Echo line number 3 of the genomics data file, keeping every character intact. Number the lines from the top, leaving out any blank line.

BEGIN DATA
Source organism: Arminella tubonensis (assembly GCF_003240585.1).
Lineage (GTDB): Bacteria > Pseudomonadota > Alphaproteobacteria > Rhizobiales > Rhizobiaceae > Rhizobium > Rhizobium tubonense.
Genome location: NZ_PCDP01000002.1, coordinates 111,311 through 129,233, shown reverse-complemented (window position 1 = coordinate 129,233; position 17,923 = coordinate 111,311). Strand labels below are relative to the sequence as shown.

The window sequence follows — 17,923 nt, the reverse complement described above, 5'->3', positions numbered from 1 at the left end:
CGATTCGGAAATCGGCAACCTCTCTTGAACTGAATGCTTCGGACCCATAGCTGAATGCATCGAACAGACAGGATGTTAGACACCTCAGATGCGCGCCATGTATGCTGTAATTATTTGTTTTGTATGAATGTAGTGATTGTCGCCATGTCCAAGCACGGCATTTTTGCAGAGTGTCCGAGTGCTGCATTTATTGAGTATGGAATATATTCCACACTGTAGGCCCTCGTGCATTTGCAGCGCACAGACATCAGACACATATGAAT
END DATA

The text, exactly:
Genome location: NZ_PCDP01000002.1, coordinates 111,311 through 129,233, shown reverse-complemented (window position 1 = coordinate 129,233; position 17,923 = coordinate 111,311). Strand labels below are relative to the sequence as shown.